Antiwar satire by science fiction writer Harry Harrison
Harry Harrison, best known as the author of the Steel Rat book series, has lived a long, fruitful life as a writer. From his pen came a lot of works, mostly humorous, in which quite serious topics were laid.
Briefly about the writer
Harry Harrison has released 35 novels and more than two hundred short stories. Born in Connecticut on March 12, 1925, at two years old the family moved to New York. He began his career with scripts for comics and short stories for numerous magazines. Popularity came to him with the release of The Indomitable Planet, for which he was nominated for the Hugo Literary Prize. He became famous as the author of humorous science fiction novels and short stories, a significant part of which was a parody and satire on popular themes and works at that time.
The leitmotif of his books was a protest against the army, wars, authoritarianism, violence against dissidents and predatory aspirations. Most of his heroes are individualists, bright personalities who do not shy from breaking the law in the name of some of their ideals, but at the same time who do not feel hatred even to their most implacable opponents.
Harrison was an extremely popular figure in the world of science fiction, known for being amiable, frank, and infinitely amusing. He liked to talk about the frenzy of the antagonists of his books, he did not trust the generals, prime ministers and tax officials and, above all, he showed his keen intellect and an amazing range of moral, ethical and literary feelings.
As a pseudonym, Harrison used the name Dempsey, which was not fictitious. The thing is that the writer’s father changed his surname to Harrison, and registered his son as Dempsey, giving him his own surname.
He was an ardent supporter of the world-wide Esperanto language – many heroes of his books speak it, and books published in the USA even had addresses and phone numbers of centers for the study of the planned language.
There are several hints that the novels of the Death World and Steel Rat cycles take place in the same universe. For example, several times in the series The World of Death, the Special Corps and its leader Inskippom are mentioned in novels; however, the story “Battleship in Mothballs” mentions an armada about to attack Earth, a planet that was destroyed long ago during the Steel Rat series.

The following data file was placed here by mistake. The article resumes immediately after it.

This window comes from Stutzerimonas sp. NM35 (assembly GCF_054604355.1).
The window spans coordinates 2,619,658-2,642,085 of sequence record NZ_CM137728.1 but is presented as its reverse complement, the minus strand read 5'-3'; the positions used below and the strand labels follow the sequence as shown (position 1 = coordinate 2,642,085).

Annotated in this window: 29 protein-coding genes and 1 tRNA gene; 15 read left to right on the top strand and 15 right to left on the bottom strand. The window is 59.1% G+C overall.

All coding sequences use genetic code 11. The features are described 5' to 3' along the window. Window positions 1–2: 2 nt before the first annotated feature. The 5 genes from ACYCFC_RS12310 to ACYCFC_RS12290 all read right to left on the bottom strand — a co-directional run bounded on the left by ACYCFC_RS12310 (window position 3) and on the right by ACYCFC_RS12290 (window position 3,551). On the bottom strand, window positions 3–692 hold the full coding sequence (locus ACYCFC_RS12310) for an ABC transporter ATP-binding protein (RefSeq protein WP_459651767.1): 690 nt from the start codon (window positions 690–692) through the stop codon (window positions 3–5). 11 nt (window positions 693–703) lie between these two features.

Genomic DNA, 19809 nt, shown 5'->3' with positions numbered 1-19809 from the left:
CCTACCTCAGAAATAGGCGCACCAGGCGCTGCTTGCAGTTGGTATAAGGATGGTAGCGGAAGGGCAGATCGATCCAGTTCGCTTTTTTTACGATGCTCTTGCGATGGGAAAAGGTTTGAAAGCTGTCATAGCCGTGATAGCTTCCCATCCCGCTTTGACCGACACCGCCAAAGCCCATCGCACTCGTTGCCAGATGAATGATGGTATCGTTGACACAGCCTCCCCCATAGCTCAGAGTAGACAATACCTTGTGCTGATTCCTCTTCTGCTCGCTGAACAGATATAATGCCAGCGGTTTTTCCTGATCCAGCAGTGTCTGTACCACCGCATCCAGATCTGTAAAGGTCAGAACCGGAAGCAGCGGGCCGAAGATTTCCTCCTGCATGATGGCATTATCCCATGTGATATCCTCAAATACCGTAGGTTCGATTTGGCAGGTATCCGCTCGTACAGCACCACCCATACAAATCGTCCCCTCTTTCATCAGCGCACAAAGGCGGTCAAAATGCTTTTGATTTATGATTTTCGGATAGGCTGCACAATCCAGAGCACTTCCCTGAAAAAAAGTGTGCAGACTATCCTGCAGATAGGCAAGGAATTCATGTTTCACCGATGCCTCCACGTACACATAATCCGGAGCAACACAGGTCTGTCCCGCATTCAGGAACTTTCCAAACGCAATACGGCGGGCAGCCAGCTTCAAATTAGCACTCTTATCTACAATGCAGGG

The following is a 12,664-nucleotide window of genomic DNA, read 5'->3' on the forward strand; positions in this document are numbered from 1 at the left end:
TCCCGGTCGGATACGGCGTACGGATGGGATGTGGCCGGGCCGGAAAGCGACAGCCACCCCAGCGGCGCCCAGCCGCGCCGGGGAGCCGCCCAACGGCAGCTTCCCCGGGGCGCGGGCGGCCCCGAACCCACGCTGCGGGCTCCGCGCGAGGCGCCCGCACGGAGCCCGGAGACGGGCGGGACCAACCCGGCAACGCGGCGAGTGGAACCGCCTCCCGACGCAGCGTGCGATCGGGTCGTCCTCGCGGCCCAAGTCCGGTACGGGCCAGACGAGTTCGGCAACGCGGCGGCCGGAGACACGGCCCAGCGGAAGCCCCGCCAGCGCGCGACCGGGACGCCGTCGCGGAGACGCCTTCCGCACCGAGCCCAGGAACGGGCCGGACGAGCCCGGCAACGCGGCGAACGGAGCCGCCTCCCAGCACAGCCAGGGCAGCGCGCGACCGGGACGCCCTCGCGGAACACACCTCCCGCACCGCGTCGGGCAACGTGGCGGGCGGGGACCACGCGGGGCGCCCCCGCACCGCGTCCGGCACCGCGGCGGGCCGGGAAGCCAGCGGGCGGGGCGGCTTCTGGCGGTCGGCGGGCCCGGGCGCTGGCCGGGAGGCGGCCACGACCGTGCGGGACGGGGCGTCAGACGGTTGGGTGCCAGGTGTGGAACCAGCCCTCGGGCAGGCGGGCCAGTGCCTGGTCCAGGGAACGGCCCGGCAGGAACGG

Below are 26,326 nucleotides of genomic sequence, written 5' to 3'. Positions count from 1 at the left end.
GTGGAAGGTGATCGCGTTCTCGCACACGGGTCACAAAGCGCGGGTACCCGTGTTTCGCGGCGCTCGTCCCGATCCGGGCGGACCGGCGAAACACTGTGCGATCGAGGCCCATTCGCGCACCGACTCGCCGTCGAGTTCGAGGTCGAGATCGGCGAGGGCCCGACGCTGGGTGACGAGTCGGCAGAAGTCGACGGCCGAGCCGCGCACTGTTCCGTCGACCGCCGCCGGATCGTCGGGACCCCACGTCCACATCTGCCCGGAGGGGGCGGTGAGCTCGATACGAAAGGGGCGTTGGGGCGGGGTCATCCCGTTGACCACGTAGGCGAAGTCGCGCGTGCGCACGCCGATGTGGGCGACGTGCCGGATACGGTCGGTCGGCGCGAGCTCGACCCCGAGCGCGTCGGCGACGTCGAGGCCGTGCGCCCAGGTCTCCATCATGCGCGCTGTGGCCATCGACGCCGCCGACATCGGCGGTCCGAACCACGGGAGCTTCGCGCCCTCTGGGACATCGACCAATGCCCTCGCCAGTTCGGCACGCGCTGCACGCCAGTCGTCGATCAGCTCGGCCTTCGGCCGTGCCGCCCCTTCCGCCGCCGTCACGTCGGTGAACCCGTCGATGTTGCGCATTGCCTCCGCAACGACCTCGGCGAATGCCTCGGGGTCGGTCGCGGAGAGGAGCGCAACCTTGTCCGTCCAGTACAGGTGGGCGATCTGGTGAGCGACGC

Harry Harrison began his career as an illustrator, but became famous as a science fiction writer. In addition, he traveled a lot and took an active part in the activities of science fiction clubs and magazines.
Childhood and youth
Harry Harrison was born in Connecticut on March 12, 1925. His maternal grandfather moved to the United States from St. Petersburg and worked as a watchmaker. When he was two years old, the family moved to Brooklyn (where his grandfather opened a jewelry store), and three years later to Jamaica (Queens).
After graduating from high school at Forest Hills, he served in the US Air Force (1943-1946), received the rank of sergeant. Participated in battles in France, Holland and Germany. Military service for Harrison, unlike the same Heinlein, was hated. And if the latter became a staunch militarist and a supporter of the language of force, then Harrison in all his works made fun of the army and the state apparatus, I am a staunch pacifist.
After demobilization, Harrison decided to devote himself to painting. In 1948, the future writer graduated from the school of cartoonists and illustrators.
Creative activity and the path to fame
Harrison entered the College of Fine Arts in New York, studied with John Blomshild. Thus, the future science fiction began his career as an artist and illustrator. At an art institution he met artist Wally Wood, with whom he began to produce comics.
After graduating, Harrison opened an advertising graphics agency, wrote articles and stories for magazines, worked on scripts for Flash Gordon comics for more than ten years.
The Hydra Club was his starting point for a serious writing career – there he met many authors, such as Isaac Asimov or Frederic Paul.
Before starting his writing career, he managed to work long enough with the science fiction magazine Worlds Beyond as an illustrator, then as an editor. In the same magazine, in 1951 he published his first essay, “Rock Diver,” and also wrote marine adventure stories for the magazine.
Harrison married Evelyn Harrison in 1950, which he included in one of the cartoons of the Hydra club. They divorced in 1951, and Evelyn soon married science fiction writer Lester del Rey.
Then Harrison married Joan Merkler Harrison in 1954. Their marriage lasted until her death from cancer in 2002. They had two children, Todd (born in 1955) and Moira (born in 1959), to whom he dedicated his novel, “Move over! Move over! ”